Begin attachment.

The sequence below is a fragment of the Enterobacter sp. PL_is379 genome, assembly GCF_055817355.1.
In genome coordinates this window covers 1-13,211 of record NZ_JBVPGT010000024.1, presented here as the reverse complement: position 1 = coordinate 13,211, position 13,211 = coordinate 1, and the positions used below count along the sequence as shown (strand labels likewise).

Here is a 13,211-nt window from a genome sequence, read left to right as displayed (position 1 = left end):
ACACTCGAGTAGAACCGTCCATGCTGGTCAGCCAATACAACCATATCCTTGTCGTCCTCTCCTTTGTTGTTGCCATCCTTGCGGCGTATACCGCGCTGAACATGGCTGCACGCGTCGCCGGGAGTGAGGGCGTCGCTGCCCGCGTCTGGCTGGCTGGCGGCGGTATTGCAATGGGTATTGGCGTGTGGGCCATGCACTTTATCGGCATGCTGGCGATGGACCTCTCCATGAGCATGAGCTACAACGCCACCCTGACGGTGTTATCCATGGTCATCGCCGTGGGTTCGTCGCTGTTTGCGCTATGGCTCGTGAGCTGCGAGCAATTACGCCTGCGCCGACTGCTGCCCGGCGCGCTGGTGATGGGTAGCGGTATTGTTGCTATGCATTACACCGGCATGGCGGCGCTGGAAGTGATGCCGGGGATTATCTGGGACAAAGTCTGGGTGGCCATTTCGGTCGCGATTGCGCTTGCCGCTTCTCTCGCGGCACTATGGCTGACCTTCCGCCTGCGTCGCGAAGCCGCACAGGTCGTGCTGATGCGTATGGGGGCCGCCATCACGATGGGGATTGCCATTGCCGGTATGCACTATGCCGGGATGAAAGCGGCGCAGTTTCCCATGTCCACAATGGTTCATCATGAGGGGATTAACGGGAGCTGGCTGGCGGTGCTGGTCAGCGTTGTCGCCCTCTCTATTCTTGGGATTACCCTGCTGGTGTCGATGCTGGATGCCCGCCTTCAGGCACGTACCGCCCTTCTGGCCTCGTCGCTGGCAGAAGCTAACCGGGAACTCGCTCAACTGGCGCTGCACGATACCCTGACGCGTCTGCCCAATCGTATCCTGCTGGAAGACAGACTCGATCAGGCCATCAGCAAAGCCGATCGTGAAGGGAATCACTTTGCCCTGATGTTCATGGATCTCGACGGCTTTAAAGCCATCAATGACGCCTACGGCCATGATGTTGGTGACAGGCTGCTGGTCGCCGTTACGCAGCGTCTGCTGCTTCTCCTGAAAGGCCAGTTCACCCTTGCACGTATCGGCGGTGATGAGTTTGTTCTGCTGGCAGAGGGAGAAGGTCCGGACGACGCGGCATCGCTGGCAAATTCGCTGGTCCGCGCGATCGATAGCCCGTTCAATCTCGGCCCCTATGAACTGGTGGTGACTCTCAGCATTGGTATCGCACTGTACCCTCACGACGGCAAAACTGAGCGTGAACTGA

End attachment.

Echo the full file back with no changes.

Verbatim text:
The sequence below is a fragment of the Enterobacter sp. PL_is379 genome, assembly GCF_055817355.1.
In genome coordinates this window covers 1-13,211 of record NZ_JBVPGT010000024.1, presented here as the reverse complement: position 1 = coordinate 13,211, position 13,211 = coordinate 1, and the positions used below count along the sequence as shown (strand labels likewise).

Here is a 13,211-nt window from a genome sequence, read left to right as displayed (position 1 = left end):
ACACTCGAGTAGAACCGTCCATGCTGGTCAGCCAATACAACCATATCCTTGTCGTCCTCTCCTTTGTTGTTGCCATCCTTGCGGCGTATACCGCGCTGAACATGGCTGCACGCGTCGCCGGGAGTGAGGGCGTCGCTGCCCGCGTCTGGCTGGCTGGCGGCGGTATTGCAATGGGTATTGGCGTGTGGGCCATGCACTTTATCGGCATGCTGGCGATGGACCTCTCCATGAGCATGAGCTACAACGCCACCCTGACGGTGTTATCCATGGTCATCGCCGTGGGTTCGTCGCTGTTTGCGCTATGGCTCGTGAGCTGCGAGCAATTACGCCTGCGCCGACTGCTGCCCGGCGCGCTGGTGATGGGTAGCGGTATTGTTGCTATGCATTACACCGGCATGGCGGCGCTGGAAGTGATGCCGGGGATTATCTGGGACAAAGTCTGGGTGGCCATTTCGGTCGCGATTGCGCTTGCCGCTTCTCTCGCGGCACTATGGCTGACCTTCCGCCTGCGTCGCGAAGCCGCACAGGTCGTGCTGATGCGTATGGGGGCCGCCATCACGATGGGGATTGCCATTGCCGGTATGCACTATGCCGGGATGAAAGCGGCGCAGTTTCCCATGTCCACAATGGTTCATCATGAGGGGATTAACGGGAGCTGGCTGGCGGTGCTGGTCAGCGTTGTCGCCCTCTCTATTCTTGGGATTACCCTGCTGGTGTCGATGCTGGATGCCCGCCTTCAGGCACGTACCGCCCTTCTGGCCTCGTCGCTGGCAGAAGCTAACCGGGAACTCGCTCAACTGGCGCTGCACGATACCCTGACGCGTCTGCCCAATCGTATCCTGCTGGAAGACAGACTCGATCAGGCCATCAGCAAAGCCGATCGTGAAGGGAATCACTTTGCCCTGATGTTCATGGATCTCGACGGCTTTAAAGCCATCAATGACGCCTACGGCCATGATGTTGGTGACAGGCTGCTGGTCGCCGTTACGCAGCGTCTGCTGCTTCTCCTGAAAGGCCAGTTCACCCTTGCACGTATCGGCGGTGATGAGTTTGTTCTGCTGGCAGAGGGAGAAGGTCCGGACGACGCGGCATCGCTGGCAAATTCGCTGGTCCGCGCGATCGATAGCCCGTTCAATCTCGGCCCCTATGAACTGGTGGTGACTCTCAGCATTGGTATCGCACTGTACCCTCACGACGGCAAAACTGAGCGTGAACTGA